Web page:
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Friday, Dec 09, 2022

Accounting for subsidies: Let’s build on the ‘revdi’ debate

A fiscal council can help the government streamline disbursement of freebies

Regardless of which one gets classified as good or bad, freebies are simply expenditures or foregone revenues. (Illustration by C R Sasikumar)

The debate that began with an RBI 2022 report on state finances followed by Prime Minister Narendra Modi’s comment on “revdi culture” aka freebies, has garnered substantial attention — so much so that the Supreme Court is hearing on this issue. In a country where millions of people were only a pandemic away from being pushed back into poverty, freebies have now assumed more importance than ever.

Freebies could be defined as non-merit subsidies. Subsidies are money transfers (implicit or explicit) by the government in an attempt to drive prices artificially below market prices. As a National Institute of Public Finance and Policy (NIPFP) study by Sudipto Mundle and Satadru Sirkar puts it, budget subsidies, in particular, are defined as the unrecovered cost of economic and social services. However, all subsidies cannot be easily classified into merit or non-merit.

It could be said that providing freebies empowers the state to, first, deliver welfare as a welfare state should, by providing subsidised merit goods like health and education; second, to help households combat poverty (especially in economically stressed times characterised by fewer job opportunities, lower incomes, high inflation, etc.) by providing subsidised public goods like food, electricity, etc.; and third, to appeal to the electorate (through outright populist spending).

The boundaries between the aforementioned objectives begin to blur when it comes to classifying one form of freebie as a merit or a non-merit subsidy. For example, are corporate tax cuts non-merit subsidies or a measure to boost investment? Is making bus rides free for women in the national capital a non-merit subsidy or a way to boost women’s mobility and labour-force participation? In a similar tone, are free laptops to students in Tamil Nadu not a way to bridge the digital divide in education? The existing arguments develop an understanding that freebies cannot be defined in a finite context, and that the definition varies across space and economic conditions.

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Regardless of which one gets classified as good or bad, freebies are simply expenditures or foregone revenues. Either way, they lead to an increase in fiscal deficit whose financing could necessitate taking on debt. The targeting of beneficiaries to ease the burden on the exchequer is one way to check these expenditures but lack of data has forced a situation wherein leakages and duplication of beneficiaries is commonplace.

Going ahead, any freebie-induced debt burden could have an adverse effect on the state finances if, one, it hasn’t been properly accounted for through transparent budgeting procedures (including off-budget borrowings in debt calculations), and two, it threatens fiscal sustainability, ie, it limits the state’s ability to service its debt-related commitments without making an unrealistic fiscal adjustment.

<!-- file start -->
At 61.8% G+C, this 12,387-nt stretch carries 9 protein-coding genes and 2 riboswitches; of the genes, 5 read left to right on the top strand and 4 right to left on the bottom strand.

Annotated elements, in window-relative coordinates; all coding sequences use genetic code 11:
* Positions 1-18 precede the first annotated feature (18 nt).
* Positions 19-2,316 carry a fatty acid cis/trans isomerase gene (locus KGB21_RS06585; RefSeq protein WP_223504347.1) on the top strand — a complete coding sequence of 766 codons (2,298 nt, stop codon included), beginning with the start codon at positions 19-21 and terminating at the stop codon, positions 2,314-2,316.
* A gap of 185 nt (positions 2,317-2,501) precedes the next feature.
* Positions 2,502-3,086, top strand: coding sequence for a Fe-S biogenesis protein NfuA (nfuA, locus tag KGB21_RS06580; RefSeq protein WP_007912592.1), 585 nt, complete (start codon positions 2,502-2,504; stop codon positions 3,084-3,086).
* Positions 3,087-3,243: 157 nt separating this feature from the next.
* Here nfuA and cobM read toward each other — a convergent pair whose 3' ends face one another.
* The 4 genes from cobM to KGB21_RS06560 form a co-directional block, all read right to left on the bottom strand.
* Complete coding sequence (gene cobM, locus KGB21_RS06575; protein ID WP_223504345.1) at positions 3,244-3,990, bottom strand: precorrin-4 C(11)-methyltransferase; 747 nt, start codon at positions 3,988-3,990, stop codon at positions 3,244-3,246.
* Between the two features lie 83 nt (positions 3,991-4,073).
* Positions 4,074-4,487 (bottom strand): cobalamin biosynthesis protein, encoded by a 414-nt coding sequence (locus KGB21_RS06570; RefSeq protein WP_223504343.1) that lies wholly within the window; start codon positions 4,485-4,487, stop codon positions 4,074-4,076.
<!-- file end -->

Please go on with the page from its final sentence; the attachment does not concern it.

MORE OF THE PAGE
That said, in the absence of adequate avenues of revenue mobilisation, any fiscal adjustment achieved by contracting critical expenditures on the social sector and capital formation further jeopardises long-term growth and development. The emanating risk of fiscal sustainability means a “revdi” today would take a toll on tomorrow’s generation.

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A solution to this problem lies in setting up an independent fiscal council that has been recommended by the FRBM Review Committee (2017), and recently constituted Finance Commissions too, including the 15th Finance Commission. Incidentally, the FRBM panel and 15th FC were both headed by N K Singh. The FRBM report says, “the council will serve both an ex-ante role — providing independent forecasts on key macro variables like real and nominal GDP growth, tax buoyancy, commodity prices — as well as an ex-post monitoring role, and also serve as the institution to advise on triggering the escape clause and also specify a path of return.”

Such a council should work for the union as well as the states. Furthermore, such monitoring of finances and fiscal rules could also help ensure that states comply with a medium-term fiscal policy framework, which has been long argued for by economists. For the above reasons, it is imperative to fill the widely recognised institutional void.

In summary, freebies cannot be defined easily, and constitutionally, any state government should be empowered to spend the way it wants, provided the fiscal policy is sustainable. Such a debate, therefore, warrants undertaking strategic measures via strengthening fiscal guidance through an institution like a fiscal council. That will enable the state to make informed economic decisions whilst attending to key development objectives.

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The writer is a PhD Economics candidate at JNU and a researcher on a project at NIPFP. Views are personal

First published on: 08-10-2022 at 04:20:12 am
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